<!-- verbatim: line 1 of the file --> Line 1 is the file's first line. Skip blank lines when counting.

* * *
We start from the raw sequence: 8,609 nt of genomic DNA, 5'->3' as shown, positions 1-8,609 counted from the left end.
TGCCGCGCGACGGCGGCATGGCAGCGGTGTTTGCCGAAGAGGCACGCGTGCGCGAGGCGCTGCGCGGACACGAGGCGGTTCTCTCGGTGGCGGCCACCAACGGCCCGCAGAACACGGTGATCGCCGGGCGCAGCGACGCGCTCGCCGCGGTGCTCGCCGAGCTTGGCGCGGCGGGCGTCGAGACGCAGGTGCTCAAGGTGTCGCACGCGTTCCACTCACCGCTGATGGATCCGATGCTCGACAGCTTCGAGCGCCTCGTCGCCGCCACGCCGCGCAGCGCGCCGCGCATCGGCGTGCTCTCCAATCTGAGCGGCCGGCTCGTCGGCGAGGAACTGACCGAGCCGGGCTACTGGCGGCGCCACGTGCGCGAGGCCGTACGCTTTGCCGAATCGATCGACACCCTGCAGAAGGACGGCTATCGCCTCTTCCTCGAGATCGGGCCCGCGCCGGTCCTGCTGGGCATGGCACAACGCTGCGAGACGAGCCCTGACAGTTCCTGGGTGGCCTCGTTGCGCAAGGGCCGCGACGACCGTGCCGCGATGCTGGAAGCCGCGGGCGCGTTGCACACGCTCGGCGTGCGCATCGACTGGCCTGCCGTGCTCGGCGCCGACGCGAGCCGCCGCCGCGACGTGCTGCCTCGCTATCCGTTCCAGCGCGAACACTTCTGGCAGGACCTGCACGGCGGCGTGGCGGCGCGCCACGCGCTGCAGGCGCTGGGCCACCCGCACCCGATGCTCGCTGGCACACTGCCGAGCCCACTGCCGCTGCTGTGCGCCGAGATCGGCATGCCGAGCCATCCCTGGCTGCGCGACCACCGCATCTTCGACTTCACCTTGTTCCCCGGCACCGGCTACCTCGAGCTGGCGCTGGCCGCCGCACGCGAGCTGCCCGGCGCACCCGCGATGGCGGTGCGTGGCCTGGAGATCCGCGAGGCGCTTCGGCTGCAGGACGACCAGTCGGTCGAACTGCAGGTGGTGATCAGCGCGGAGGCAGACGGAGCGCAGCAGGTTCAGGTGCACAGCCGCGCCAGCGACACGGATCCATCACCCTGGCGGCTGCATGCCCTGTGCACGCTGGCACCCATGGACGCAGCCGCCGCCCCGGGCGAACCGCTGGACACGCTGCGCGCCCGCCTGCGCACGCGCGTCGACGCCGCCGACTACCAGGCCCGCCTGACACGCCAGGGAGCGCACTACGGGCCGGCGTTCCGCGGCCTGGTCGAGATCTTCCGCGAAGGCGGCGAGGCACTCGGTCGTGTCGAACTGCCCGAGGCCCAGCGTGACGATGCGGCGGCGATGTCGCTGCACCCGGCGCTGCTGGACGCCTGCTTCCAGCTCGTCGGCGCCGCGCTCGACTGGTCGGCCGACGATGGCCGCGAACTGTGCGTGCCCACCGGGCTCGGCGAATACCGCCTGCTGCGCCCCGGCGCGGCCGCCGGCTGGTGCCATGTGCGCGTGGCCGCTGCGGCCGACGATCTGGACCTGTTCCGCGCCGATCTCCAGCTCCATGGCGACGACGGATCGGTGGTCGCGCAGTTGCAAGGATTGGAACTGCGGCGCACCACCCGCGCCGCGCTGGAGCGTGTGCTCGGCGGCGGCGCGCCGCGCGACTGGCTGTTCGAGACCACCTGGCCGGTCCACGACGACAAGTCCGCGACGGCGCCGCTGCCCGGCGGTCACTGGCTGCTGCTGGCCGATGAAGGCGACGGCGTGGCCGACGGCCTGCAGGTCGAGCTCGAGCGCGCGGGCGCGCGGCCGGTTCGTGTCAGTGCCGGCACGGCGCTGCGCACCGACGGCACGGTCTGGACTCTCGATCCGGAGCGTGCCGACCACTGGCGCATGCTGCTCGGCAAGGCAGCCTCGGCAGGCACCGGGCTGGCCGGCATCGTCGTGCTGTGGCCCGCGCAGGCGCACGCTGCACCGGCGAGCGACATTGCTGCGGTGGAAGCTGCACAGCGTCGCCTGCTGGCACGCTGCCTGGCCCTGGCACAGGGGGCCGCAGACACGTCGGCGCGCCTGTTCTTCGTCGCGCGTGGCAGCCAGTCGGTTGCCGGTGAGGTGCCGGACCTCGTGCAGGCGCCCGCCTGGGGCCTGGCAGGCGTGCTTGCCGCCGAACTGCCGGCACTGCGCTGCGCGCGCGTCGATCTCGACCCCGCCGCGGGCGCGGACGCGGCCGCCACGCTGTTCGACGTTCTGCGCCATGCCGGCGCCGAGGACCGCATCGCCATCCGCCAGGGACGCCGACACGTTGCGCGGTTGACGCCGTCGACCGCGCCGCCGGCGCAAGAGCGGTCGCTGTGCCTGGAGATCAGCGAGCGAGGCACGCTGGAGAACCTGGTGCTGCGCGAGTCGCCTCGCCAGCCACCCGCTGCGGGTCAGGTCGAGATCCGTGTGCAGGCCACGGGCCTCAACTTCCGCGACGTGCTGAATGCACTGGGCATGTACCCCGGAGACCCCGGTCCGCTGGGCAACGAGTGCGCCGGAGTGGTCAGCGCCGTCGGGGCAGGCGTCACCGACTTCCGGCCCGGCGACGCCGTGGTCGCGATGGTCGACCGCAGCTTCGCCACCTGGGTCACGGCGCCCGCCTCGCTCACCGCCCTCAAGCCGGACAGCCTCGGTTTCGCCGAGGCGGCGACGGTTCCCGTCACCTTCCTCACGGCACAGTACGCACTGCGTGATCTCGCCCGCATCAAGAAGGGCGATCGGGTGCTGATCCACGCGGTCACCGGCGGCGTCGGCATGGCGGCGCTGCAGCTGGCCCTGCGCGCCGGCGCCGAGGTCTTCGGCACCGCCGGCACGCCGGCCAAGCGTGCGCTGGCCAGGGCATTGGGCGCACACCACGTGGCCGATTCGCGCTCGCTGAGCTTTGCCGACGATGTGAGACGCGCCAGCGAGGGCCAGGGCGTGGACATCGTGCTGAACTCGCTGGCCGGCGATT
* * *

We start from the raw sequence: 8,609 nt of genomic DNA, 5'->3' as shown, positions 1-8,609 counted from the left end.